Five most parsimonious (MP) solutions were recovered for the entire (combined) matrix using a 4:1-weighting scheme in favor of those source phylogenies that were derived from the direct phylogenetic study of multiple data sets and/or large numbers of taxa and characters (13). This weighting strategy was based on recent empirical and theoretical work in support of the greater power and accuracy of multiple data sets and increased character and taxon sampling in phylogenetic estimation (14, 15). The strict consensus tree for these five MP solutions [i.e., the supertree for the combined data matrix (9)] supported the monophyly of all nine eutherian orders with multiple represented families (Fig. 1) (16). Indeed, except for Artiodactyla and Insectivora, the monophyly of these orders was defined by ≥37 Bremer steps (17).

Except for Artiodactyla and Insectivora, interfamilial clusters within the other five orders with ≥3 families were also largely consistent with their traditional arrangements (Fig. 1). These intraordinal groupings included Mysticeti and Odontoceti of Cetacea, Microchiroptera (all families minus Pteropodidae) of Chiroptera, Ceratomorpha of Perissodactyla, Hystricognathi and Sciurognathi (excluding the poorly known Anomaluridae) of Rodentia, and Pilosa of Xenarthra (1, 18,19). These polytypic suprafamilial taxa were corroborated by ≥21 Bremer steps, except for the two rodent suborders and Pilosa.

Above the ordinal level, the following nine interordinal clades were supported by ≥19 Bremer steps (Fig. 1): (i) Artiodactyla and Cetacea (i.e., the superorder Cetartiodactyla); (ii) Cetartiodactyla and Perissodactyla; (iii) Carnivora and Pholidota (Ferae); (iv) Cetartiodactyla, Ferae, and Perissodactyla (Fereuungulata); (v) Lagomorpha and Rodentia (Glires); (vi) Proboscidea and Sirenia (Tethytheria); (vii) Hyracoidea and Tethytheria (Paenungulata); (viii) Macroscelidea, Paenungulata, and Tubulidentata; and (ix) Placentalia minus Xenarthra (Epitheria) (3, 4, 20, 21). Six other interordinal groups were recovered by all four weighting schemes of the combined matrix, including Chiroptera and Fereuungulata (Scrotifera), Primates and Scandentia, and Dermoptera, Primates, and Scandentia (Euarchonta). However, none of these latter clades was defined by >14 Bremer steps.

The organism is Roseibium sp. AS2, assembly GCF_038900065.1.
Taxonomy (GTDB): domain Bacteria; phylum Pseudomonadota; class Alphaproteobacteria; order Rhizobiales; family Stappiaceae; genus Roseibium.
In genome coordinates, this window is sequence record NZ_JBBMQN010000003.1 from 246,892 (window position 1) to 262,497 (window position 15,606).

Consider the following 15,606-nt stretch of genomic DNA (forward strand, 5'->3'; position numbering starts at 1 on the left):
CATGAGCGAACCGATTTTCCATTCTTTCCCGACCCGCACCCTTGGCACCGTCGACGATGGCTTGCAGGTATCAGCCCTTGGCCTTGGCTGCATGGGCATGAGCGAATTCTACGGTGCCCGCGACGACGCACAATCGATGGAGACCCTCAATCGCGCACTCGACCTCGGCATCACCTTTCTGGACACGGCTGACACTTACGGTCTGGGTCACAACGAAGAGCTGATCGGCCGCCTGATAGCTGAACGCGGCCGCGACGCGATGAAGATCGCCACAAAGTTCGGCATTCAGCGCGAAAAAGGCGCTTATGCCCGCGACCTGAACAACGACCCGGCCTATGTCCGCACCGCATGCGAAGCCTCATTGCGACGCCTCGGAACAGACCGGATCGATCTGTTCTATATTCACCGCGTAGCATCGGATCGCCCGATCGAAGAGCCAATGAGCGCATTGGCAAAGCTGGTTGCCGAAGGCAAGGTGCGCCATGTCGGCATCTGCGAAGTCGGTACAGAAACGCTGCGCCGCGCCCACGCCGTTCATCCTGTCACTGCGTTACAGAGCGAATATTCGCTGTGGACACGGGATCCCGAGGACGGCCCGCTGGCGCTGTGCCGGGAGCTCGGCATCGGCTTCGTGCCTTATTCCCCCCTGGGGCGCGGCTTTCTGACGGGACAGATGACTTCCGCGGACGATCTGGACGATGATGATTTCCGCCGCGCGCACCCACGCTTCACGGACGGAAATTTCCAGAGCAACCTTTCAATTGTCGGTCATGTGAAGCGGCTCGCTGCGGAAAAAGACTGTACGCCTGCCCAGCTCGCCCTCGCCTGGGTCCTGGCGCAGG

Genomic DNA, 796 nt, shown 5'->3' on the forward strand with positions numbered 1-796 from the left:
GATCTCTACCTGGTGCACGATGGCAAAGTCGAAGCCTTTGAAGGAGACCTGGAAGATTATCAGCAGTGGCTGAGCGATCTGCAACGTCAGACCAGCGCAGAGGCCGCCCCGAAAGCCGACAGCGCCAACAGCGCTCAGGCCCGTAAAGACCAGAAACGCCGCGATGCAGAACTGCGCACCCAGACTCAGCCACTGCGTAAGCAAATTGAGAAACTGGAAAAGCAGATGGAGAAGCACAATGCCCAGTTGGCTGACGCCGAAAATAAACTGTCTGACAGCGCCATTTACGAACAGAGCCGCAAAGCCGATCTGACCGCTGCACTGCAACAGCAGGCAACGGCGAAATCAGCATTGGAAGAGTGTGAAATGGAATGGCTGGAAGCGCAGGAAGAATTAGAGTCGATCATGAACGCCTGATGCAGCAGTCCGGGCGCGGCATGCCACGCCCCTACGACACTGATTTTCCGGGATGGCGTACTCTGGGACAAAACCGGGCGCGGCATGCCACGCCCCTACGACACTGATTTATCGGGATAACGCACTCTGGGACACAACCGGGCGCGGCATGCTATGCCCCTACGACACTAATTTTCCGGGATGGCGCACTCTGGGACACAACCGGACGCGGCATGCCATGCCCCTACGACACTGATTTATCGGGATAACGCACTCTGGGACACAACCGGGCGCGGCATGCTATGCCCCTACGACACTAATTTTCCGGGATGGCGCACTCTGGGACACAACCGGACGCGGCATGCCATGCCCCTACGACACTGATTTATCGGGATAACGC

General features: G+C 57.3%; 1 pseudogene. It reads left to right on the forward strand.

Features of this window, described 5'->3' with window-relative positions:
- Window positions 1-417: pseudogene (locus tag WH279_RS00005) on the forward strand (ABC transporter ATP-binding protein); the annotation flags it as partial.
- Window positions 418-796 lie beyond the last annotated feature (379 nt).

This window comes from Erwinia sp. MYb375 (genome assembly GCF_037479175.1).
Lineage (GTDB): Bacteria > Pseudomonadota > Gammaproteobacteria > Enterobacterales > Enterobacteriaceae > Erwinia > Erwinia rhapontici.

At and below the ordinal level, the molecular and morphological supertrees both largely recovered the same interfamilial taxa, as emphasized above for the combined analysis (Figs. 1 and2). Of five exceptions at these hierarchical levels, three coincided with the recent challenges from molecular sources for the nonmonophyly of Artiodactyla, Insectivora, and Microchiroptera. In contrast to the combined and morphological analyses, the molecular supertree favored a deep nesting of Cetacea within Artiodactyla and its close relationship to Ancodonta (22,23). This alternative arrangement was also obtained by the combined data when weighted 8:1 in favor of phylogenetic syntheses that largely emphasized multiple genes. The molecular supertree also supported the removal of Chrysochloromorpha from Insectivora, its alternative placement with Macroscelidea, Paenungulata, and Tubulidentata (Afrotheria), and its corresponding designation as a new order (Afrosoricida) (24–26). Finally, the failure of the molecular supertree to recover a monophyletic Microchiroptera was suggestive of the recent hypothesis for a nesting of Megachiroptera within this suborder (27). However, in contrast to Artiodactyla and Insectivora, this discrepancy was defined by one Bremer step, by some (but not all) weighting schemes for the molecular data, and by the unique grouping of Megachiroptera with Emballonuridae rather than with Rhinolophoidea. An analogous situation applied to the remaining two discrepancies for a nonmonophyletic Pilosa and Sciurognathi.

Figure 2

Strict consensus trees of the 8 and 64 MP solutions from the separate 4:1-weighted analyses of the molecular (A) and morphological (B) source phylogenies. These molecular and morphological supertrees are based on 314 and 89 source phylogenies, respectively, and are summarized at the levels of eutherian families, suprafamilial taxa, and orders (Fig. 1). An additional 27 source phylogenies of the combined matrix are not included in these separate analyses because they are based on both molecular and morphological data. Values in parentheses indicate the number of represented families in each interfamilial taxon, whereas “+” lines identify those groups that are not recovered in any of the alternative weighting schemes. All other numbering and conventions follow Fig. 1.